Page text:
Updated from 6:27 p.m. EDT
beat analysts' earnings and sales estimates for its fiscal second quarter, and orders rose sharply compared with the first quarter, as the semiconductor industry began to see signs of a recovery after a severe downturn last year.
The Santa Clara, Calif., company also said Tuesday it expects third-quarter revenue of $1.2 billion to $1.3 billion and believes earnings will improve in the current quarter. Analysts polled by Thomson Financial/First Call expect third-quarter earnings of 4 cents a share on sales of $1.178 billion.
In addition, Applied said third-quarter orders should rise 10% to 15% from second-quarter levels due to capacity additions, improvements in the global economy and consumer confidence, and growth in the Chinese market.
Applied said it earned $52 million, or 3 cents a share, in the fiscal second quarter, compared with $318 million, or 19 cents a share, excluding one-time items, in the year-ago period. Revenue reached $1.16 billion.
Analysts had called for a 2-cent profit on sales of $1.041 billion.
Even more impressive was the firm's order growth, which increased 51% sequentially to $1.69 billion, well above analysts' estimates of between $1.4 billion and $1.5 billion.
In mid-February, Applied said it expected order growth of 10% to 15%, which would place orders between $1.23 billion and $1.288 billion.
The company said 21 customers placed orders of more than $10 million in the second quarter, compared with only 11 customers with orders at that level in the first quarter.
"Order momentum increased in the second quarter as customers expanded capacity for their leading-edge technology applications," said James Morgan, chairman and chief executive. "We are seeing strong demand for our advanced products and service solutions as the semiconductor industry begins to recover and customers increase their capital spending."
Robert Maire, an analyst at Bear Stearns, described the quarter as "monstrous."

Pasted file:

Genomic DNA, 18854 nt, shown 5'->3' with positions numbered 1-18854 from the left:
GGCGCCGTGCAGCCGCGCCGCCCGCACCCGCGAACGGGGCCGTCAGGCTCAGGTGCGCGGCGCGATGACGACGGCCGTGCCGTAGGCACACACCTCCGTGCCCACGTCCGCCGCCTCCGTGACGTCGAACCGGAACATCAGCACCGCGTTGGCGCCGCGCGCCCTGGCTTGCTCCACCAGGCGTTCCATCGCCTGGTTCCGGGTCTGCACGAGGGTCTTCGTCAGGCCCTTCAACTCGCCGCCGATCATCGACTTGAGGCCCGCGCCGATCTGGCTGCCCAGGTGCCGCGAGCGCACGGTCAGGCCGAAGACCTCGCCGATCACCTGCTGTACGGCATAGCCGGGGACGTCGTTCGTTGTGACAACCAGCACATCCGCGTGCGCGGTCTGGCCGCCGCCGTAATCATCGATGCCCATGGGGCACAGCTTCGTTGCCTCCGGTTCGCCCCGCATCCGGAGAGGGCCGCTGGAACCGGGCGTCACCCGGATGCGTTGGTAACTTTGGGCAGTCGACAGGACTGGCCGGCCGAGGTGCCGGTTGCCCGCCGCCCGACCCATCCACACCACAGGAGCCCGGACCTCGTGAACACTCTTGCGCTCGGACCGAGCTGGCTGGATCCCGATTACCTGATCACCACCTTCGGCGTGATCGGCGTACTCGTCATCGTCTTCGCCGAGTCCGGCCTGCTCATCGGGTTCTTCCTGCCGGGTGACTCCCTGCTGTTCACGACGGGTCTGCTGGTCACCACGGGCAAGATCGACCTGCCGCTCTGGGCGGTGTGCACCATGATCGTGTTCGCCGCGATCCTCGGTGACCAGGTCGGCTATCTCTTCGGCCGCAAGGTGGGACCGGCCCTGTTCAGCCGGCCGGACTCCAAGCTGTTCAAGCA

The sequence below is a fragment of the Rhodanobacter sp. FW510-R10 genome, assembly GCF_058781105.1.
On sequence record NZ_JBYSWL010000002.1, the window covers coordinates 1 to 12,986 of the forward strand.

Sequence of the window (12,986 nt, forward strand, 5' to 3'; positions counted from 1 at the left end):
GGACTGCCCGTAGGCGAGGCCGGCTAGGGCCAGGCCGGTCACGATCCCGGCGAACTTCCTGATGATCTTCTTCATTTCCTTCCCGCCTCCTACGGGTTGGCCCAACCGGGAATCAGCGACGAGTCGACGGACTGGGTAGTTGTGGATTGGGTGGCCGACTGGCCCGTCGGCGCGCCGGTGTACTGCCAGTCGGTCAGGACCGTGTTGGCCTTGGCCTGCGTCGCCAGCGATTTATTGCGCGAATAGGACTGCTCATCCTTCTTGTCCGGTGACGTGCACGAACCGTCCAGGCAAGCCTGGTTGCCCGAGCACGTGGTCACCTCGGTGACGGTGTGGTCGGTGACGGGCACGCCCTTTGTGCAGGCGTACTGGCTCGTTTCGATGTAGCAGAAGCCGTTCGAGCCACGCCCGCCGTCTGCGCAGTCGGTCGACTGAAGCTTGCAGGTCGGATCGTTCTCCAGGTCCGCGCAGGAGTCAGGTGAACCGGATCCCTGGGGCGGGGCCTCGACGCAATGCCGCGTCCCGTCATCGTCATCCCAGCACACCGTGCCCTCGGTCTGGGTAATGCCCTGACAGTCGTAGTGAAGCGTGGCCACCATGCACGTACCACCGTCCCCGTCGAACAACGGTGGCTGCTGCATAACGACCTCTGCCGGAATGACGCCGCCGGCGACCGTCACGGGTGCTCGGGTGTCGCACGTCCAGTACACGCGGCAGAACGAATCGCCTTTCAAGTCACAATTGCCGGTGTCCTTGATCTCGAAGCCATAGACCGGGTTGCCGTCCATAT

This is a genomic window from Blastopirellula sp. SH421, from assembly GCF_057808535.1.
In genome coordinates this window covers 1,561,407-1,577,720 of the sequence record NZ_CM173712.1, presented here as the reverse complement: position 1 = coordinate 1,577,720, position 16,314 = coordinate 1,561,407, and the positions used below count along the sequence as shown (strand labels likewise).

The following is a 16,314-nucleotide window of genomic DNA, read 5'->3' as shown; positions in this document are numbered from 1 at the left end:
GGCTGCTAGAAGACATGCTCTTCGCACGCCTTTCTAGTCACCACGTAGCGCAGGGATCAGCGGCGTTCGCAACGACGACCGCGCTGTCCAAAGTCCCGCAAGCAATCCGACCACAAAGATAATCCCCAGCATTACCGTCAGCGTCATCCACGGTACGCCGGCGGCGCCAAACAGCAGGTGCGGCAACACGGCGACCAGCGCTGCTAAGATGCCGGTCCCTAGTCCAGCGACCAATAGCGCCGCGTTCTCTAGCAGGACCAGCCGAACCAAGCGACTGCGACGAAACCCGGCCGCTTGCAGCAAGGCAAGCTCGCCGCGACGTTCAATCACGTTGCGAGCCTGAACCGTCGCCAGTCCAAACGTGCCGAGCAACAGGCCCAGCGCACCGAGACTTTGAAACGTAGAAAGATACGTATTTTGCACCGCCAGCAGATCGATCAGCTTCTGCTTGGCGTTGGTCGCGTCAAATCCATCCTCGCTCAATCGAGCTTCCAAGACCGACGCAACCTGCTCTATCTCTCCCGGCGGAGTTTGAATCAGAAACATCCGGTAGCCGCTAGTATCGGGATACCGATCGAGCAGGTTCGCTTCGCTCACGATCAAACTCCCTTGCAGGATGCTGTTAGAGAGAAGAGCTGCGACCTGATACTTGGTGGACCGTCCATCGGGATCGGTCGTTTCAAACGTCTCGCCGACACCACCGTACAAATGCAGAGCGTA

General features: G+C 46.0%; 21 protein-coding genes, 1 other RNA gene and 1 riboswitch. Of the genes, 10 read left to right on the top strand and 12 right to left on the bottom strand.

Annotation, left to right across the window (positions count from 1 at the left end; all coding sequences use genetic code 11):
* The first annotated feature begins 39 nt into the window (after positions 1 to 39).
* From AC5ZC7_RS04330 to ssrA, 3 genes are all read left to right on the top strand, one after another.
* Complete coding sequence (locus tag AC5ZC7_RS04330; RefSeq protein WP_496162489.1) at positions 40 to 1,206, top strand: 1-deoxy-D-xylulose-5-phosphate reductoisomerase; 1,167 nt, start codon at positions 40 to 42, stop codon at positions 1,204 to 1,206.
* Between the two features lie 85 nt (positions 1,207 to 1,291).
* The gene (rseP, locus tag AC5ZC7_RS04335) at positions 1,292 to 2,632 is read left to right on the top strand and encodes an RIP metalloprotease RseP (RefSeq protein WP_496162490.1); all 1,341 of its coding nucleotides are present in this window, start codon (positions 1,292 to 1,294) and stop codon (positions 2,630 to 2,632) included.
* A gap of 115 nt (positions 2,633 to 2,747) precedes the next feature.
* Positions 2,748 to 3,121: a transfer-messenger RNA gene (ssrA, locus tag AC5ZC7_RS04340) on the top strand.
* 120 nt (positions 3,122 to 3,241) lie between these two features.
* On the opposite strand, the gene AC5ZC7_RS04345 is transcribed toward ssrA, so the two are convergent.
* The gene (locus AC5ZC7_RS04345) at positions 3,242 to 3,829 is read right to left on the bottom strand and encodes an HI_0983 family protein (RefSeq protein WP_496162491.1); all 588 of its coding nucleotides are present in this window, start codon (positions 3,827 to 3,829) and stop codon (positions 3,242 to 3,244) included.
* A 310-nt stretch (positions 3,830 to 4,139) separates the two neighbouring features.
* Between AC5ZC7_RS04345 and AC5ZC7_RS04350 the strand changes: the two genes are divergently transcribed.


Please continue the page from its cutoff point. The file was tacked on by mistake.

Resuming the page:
Order growth of 51% was way better than even the wildest expectations," he said.
He also said he believes the firm's outlook for orders is conservative and said this is "only the beginning" of a cyclical improvement.
Still, some investors continue to worry about the stock's recent climb and the fact that it trades at 191 times this year's earnings estimates and almost 40 times 2003 earnings projections.
Applied's chief executive said the recovery in the chip industry has been driven by strong consumer-related demand and a strengthening wireless market in Europe and Asia, but he also noted that telecommunications and corporate information technology spending continue to be sluggish.
"While we believe that further improvement in worldwide economic conditions is necessary to drive the next phase of recovery for the semiconductor industry, we are encouraged by the current technology expansions," he said.
Applied now believes the chip industry's capital spending will total $30.6 billion this year, down 20% from 2001 but better than an earlier forecast of a 25% decline. Wafer-equipment spending should be slightly more than $18 billion for 2002, a 15% decline from last year, but ahead of the earlier forecast of a 20% drop.